The Jack Norton Caregiver Respite Program is a program for family caregivers.
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What is Respite?
Being a family caregiver, while a fulfilling role, can consume a great deal of physical, mental, and emotional energy. Consequently, respite is very important because it gives family caregivers of persons with ALS an opportunity to create a plan of care for themselves; something a caregiver often overlooks. Respite simply means an interval of rest or relief. Respite gives you, the family caregiver, an opportunity to take a much-needed break from the daily care that you provide for your loved one. There are a number of ways you can spend your "time off" during your respite.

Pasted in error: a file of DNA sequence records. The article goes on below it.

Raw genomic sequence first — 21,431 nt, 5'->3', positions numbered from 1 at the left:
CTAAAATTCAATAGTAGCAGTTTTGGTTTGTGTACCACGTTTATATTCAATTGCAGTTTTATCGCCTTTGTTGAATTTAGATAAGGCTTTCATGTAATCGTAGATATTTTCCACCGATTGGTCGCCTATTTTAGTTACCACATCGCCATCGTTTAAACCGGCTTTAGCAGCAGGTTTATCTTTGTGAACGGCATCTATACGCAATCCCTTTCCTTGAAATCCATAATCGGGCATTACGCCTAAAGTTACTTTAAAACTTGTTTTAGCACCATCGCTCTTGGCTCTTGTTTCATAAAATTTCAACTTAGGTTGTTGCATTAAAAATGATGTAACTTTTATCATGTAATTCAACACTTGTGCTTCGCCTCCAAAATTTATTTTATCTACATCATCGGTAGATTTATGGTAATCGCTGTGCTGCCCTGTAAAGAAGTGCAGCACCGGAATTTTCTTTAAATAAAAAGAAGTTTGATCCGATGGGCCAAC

Here are just a few examples:
- Go to the movies
- Read a book or take a nap
- Treat yourself to lunch at a restaurant with a friend
- Take a walk
- Get your hair cut
- Attend a caregiver support group
- The ALS Association will reimburse an agency in our partner network to provide a professional caregiver once a week, up to 18 hours each month.
- Respite is to be used during times when you are not at work, but instead during times when you would normally be caring for your loved one with ALS (i.e. before/after work, weekends).
- Paid respite caregivers may not be family members.
- Respite is available in Minnesota, North Dakota, and South Dakota.
- Once we receive your completed application, we will contact you to review the program and answer any questions you may have.
- We will send the application to one of our partner agencies.
- A respite agency representative will contact you to schedule a visit to assess the level of care needed for your loved one.
- The agency will then work with you to establish a schedule that works for you.